42: Henri has Nangis arrested *.

44: Henri and Alexina recognize each other, Fritelli is annoyed by this as now his wife is fantasizing about the king  with coloratura delight **. Both decide mutually to put politics ahead of their desire for each other.

46: Minka, having promised to return that evening for a rendezvous with Nangis announces herself by singing under the window **. Nangis escapes prison through the window and Henri goes off with Fritelli to the ball and the conspiracy meeting.

ACT 2: The ball room of Laski’s palace. (53 minutes)

0: The act starts with an okay dance sequence * all out of place for the 16th century setting (mostly Waltz music actually). About three minutes in the chorus starts doing its pennyworth with the same music. We finally meet Laski as he does hosting duties for his party. It’s all grand, loud, and in its own way impressive alright, but also a bit too Viennese waltz king for an opera set in renaissance Poland with French, Italian, and Polish characters.

10: After Fritelli has passed off Henri as Nangis (who apparently desires revenge on the king) Alexina, Henri, Fritelli and Laski all reflect on how friendship often turns to hatred and betrayal *.

13: Fritelli admits that his love for Alexina is the only reason why he is siding with her uncle Laski over deporting Henri. Meanwhile, Minka is congratulated by the other servants for getting herself a noble lover **.

15: She sings an “old gypsy song” about the power of love. This is rather adorable if in its own way powerful ** and ends with some brief duetting between her and the escapee Nangis (reminder of his act one rondeau) before she almost blows Henri’s cover (thinking him to be a conspirator against the King) and is locked away in yet another cupboard, this time by Fritelli.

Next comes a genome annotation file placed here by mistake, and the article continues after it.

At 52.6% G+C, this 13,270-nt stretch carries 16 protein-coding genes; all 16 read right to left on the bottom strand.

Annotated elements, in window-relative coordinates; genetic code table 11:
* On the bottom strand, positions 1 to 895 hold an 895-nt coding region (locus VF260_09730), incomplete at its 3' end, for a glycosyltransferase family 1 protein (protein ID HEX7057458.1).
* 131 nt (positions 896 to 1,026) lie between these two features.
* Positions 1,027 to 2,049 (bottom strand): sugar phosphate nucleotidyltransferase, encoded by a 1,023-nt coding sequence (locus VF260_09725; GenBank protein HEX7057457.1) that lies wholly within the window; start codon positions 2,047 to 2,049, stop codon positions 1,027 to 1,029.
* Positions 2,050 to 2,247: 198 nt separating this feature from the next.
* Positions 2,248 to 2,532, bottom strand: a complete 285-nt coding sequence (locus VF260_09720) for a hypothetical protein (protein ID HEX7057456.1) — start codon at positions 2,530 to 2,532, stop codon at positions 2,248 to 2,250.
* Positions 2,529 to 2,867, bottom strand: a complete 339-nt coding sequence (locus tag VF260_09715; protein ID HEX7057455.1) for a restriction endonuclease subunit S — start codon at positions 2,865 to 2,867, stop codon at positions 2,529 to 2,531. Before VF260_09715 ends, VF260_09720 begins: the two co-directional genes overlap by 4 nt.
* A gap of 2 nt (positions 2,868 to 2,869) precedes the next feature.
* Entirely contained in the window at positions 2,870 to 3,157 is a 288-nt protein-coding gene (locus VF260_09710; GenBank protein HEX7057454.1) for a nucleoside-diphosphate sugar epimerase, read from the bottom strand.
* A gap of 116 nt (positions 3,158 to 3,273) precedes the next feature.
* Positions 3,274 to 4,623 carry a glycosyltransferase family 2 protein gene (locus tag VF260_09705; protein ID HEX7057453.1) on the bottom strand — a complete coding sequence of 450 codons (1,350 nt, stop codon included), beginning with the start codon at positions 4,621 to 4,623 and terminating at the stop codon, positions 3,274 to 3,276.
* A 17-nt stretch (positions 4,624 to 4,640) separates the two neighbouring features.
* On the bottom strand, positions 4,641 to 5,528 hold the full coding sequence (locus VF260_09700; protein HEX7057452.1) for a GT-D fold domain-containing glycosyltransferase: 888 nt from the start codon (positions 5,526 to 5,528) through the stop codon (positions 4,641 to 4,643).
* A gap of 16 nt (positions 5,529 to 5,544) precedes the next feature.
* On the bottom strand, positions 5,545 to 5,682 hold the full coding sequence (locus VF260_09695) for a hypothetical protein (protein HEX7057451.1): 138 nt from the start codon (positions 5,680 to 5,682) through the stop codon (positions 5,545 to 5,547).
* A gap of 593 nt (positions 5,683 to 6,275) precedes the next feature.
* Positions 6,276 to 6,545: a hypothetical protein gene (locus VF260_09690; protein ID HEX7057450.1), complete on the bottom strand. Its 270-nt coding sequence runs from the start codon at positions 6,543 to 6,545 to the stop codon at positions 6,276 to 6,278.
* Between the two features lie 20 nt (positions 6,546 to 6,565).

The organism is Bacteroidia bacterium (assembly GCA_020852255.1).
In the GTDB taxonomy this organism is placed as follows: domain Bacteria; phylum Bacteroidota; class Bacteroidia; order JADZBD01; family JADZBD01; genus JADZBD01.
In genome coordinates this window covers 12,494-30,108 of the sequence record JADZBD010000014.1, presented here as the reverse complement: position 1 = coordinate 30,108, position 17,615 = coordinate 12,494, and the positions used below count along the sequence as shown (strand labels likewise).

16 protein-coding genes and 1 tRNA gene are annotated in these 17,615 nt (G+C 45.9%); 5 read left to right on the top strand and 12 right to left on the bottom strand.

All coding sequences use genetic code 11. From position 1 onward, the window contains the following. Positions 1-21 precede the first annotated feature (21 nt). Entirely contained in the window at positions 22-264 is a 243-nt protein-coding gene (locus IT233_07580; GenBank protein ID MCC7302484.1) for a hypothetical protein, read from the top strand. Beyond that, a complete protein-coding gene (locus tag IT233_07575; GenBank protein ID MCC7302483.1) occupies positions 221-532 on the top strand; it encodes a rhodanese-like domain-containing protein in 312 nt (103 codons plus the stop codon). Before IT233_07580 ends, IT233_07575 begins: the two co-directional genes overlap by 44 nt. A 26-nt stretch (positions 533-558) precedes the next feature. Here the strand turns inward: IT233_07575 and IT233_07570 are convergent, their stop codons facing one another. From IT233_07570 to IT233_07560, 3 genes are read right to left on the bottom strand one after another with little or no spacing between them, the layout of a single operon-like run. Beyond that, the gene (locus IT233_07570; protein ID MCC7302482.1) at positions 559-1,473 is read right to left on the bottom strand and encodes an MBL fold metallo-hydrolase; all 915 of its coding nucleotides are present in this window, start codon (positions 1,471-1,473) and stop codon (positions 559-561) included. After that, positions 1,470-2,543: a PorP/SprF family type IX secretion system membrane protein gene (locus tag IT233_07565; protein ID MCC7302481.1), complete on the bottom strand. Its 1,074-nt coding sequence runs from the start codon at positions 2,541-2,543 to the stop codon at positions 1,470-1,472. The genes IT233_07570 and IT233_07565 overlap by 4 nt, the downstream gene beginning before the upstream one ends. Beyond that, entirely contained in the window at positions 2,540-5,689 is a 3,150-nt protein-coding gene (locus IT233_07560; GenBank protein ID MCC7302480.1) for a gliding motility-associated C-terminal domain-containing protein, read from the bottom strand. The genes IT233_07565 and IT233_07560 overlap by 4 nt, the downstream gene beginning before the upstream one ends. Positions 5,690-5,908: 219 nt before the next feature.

23: Alexina confronts Henri for deserting her (incidentally she doesn’t actually know he is king, she just recognizes him from , he claims that politics beyond his control were the cause of his betrayal and they go down memory lane. After first it is a little slow but there are moments of real passion, especially when Henri’s baritone starts to sound strongly like a dramatic tenor **. Henri actually goes up to a G#4 and rarely sings below a F3 here and this continues into the next number.

30: The conspiracy meeting ***. After some preliminaries, silence. Then the theme from the very beginning of the overture comes lead by Alexina and the scene flows accordingly, although Henri has to reenforce the demand to boot out well…himself!

38: Henri has Minka summon up Nangis with their usual song. This time, she sings a song about how she is ready to consummate their love which really gets Nangis going. He is then set upon by the conspirators, although he declares himself to be the real Nangis at first he quickly changes his story and openly declares himself to really be the King and as his first act pardons himself (as in Nangis) of all crimes foreign and domestic. This is a coup de foudre ***. In an aside Nangis figures out that this is Henri’s safe plan for leaving Poland and agrees to be be kidnapped and sent off to the border.

44: In the ten minute finale *** things get very complicated. The conspirators decide that, after all, the king must die! Henri admits the truth of his identity to them, but none of them believe him and they all still think he is Nangis and decide that “Nangis” must assassinate the “King”. Minka declares that she has freed the “King”, the conspirators disperse for fear of French reprisal and Minka and Henri turn out to be on opposite sides in a way: Henri vows to get the King out of Poland and Minka vows to save the man she loves be he the King or Nangis! The act ends with one last reprisal of the grand theme from the start of the overture with all the other soloists and the chorus in a bizarre state of ecstasy only possible in opera. A triumph.

ACT 3: An inn on the Polish border. (31 minutes)

0: A four minute entr’acte starts off the act with some oddly Wagnerian but jovial and romantic chromatic modulations *.

4: A crowd of guests celebrating the coronation have a rather good chorus and then Fritelli tells Basile, the innkeeper, that the new king is actually the Austrian Archduke and not the King of France, but he and his guests are cool with it either way and they party on *. An amusing five minutes.